Image: Bleached coral
NOAA via AP
Bleached coral like this specimen are becoming more common as sea temperatures warm. Experts say carbon dioxide absorbed by oceans is adding additional stress to coral and other organisms by making the water more acidic.
msnbc.com
updated 4/14/2009 6:33:02 PM ET 2009-04-14T22:33:02

The Obama administration took another step toward regulating carbon dioxide, issuing a notice Tuesday that the Environmental Protection Agency will review whether those emissions should fall under the Clean Water Act.

The EPA earlier this year determined that C02 should be regulated under the Clean Air Act due to its impact on temperatures. But Tuesday's notice — soliciting scientific data as to what extent seas are made more acidic by C02 — could extend regulation out to U.S. waters.

The notice was in response to a petition filed by the Center for Biological Diversity, which wants the EPA to impose stricter pH criteria for ocean water quality and publish guidance to help states protect their waters from ocean acidification, which reduces pH levels.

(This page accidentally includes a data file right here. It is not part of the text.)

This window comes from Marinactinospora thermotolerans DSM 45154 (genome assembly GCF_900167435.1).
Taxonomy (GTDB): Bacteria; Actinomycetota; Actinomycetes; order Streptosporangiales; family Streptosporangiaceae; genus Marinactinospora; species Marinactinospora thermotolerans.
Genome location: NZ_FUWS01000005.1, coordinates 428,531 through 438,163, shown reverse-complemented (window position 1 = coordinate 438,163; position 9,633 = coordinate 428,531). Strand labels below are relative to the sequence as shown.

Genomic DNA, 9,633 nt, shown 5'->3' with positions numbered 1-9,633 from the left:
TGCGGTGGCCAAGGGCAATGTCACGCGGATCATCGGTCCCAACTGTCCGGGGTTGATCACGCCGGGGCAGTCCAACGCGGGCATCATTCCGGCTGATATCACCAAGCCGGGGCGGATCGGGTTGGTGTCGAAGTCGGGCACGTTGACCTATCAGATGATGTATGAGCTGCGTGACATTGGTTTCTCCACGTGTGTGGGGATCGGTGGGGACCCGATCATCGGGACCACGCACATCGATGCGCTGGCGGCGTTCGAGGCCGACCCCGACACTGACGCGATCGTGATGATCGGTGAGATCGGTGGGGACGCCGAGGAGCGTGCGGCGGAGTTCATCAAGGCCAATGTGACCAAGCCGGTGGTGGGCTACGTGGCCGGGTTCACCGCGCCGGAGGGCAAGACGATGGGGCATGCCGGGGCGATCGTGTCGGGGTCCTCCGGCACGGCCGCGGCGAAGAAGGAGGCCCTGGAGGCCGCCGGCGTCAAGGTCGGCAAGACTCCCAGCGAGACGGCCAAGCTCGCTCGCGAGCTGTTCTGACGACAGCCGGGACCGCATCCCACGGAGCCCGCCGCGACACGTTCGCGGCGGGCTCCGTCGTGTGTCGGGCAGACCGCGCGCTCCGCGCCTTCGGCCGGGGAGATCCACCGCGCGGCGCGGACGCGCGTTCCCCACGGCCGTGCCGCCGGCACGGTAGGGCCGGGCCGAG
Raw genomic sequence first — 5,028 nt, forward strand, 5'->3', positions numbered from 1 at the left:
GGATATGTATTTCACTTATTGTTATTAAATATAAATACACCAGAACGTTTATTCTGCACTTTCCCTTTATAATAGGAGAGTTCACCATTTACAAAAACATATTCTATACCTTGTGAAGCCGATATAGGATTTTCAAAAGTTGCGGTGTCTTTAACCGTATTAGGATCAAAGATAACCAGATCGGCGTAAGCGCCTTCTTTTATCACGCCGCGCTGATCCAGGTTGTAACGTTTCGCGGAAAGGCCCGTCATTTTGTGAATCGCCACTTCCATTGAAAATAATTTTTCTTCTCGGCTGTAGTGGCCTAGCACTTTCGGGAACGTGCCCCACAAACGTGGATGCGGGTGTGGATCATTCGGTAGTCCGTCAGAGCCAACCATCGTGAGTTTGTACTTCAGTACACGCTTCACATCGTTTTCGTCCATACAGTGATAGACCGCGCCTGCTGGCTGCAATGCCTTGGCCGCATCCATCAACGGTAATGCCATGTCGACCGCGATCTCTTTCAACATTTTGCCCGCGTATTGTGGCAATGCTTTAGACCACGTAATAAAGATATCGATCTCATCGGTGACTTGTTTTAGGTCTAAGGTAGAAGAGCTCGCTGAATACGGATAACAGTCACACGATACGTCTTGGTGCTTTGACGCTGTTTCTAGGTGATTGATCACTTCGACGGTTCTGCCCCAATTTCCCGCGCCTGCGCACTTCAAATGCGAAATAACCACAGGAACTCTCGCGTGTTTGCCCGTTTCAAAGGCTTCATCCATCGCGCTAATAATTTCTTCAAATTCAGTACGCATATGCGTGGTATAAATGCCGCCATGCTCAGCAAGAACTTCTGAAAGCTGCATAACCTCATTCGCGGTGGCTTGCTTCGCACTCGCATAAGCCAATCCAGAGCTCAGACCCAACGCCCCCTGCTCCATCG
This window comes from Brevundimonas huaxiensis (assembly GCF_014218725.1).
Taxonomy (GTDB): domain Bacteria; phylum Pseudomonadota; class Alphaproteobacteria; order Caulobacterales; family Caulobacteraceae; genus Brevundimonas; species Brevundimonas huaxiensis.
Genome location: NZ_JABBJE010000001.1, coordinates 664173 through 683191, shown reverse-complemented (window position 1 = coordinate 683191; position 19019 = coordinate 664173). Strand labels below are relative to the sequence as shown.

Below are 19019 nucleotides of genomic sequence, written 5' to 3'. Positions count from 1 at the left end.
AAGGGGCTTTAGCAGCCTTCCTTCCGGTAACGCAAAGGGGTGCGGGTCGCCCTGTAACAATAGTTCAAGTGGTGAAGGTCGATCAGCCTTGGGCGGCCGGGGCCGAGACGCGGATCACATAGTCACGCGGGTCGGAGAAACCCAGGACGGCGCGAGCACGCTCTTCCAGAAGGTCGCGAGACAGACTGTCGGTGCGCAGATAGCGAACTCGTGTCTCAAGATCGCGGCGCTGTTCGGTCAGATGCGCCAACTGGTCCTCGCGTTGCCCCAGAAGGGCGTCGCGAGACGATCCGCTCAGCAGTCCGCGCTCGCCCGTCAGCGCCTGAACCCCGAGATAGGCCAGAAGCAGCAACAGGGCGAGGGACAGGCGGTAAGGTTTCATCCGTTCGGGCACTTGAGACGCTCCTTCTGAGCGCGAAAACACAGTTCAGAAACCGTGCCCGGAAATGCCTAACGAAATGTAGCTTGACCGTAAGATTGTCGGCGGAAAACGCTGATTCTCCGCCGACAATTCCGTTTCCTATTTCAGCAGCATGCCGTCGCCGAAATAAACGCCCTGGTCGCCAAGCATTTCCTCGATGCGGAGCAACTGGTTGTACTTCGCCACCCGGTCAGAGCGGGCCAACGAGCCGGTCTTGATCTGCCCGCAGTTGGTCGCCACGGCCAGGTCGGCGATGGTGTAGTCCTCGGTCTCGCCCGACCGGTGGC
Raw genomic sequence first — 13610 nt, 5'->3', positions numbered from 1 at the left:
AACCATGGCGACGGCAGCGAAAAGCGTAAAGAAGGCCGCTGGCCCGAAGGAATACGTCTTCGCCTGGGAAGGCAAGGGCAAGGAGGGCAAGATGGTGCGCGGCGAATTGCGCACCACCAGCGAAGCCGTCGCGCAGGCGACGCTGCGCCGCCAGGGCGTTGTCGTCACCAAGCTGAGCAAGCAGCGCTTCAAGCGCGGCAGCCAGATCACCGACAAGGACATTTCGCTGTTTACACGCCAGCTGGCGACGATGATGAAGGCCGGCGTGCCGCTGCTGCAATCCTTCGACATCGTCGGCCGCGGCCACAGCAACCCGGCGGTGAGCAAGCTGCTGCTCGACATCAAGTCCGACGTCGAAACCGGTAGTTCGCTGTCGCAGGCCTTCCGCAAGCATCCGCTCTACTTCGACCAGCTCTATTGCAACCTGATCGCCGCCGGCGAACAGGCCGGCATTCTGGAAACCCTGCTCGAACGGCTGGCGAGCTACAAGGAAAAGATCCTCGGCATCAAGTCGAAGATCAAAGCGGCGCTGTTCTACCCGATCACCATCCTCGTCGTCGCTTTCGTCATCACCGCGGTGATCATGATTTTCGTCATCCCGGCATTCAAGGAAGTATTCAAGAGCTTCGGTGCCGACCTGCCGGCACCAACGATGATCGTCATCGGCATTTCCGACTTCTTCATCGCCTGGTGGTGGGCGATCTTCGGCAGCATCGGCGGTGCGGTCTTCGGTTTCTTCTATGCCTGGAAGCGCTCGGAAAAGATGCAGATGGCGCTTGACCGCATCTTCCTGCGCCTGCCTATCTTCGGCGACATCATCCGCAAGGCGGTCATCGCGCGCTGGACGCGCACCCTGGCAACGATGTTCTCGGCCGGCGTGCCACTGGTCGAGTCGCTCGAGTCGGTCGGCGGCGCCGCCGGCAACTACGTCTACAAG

"As more CO2 dissolves in the ocean, it reduces ocean pH, which changes the chemistry of the water," the EPA said in its notice. "These changes present potential risks across a broad spectrum of marine ecosystems."

"Preliminary projections indicate that oceans will become more acidic over time and overall, the net effect is likely to disrupt the normal functioning of many marine and coastal ecosystems," it added.

Miyoko Sakashita, a Center for Biological Diversity attorney, called acidification "likely the greatest threat to the health of our oceans."

"The federal government has finally acknowledged that ocean acidification is a threat," Sakashita added. "Now it must take the next step and fully implement the Clean Water Act to protect our nation’s waters from 'the other CO2 problem.'"

The EPA said that among the input it hopes to gather is a national study commissioned last September by the National Oceanic and Atmospheric Administration. That study is expected to take 18 months to complete.

The EPA said it hoped to make a decision within one year.

Last month, the EPA sent to the White House its recommendation that carbon dioxide be considered a pollutant under the Clean Air Act.

President Barack Obama could give the agency a green light to pursue regulating the gas, but Democrats in Congress are also moving in that direction. The administration has suggested it would prefer to have Congress deal with regulation via a system that caps emissions, then allows industry to trade allowances.

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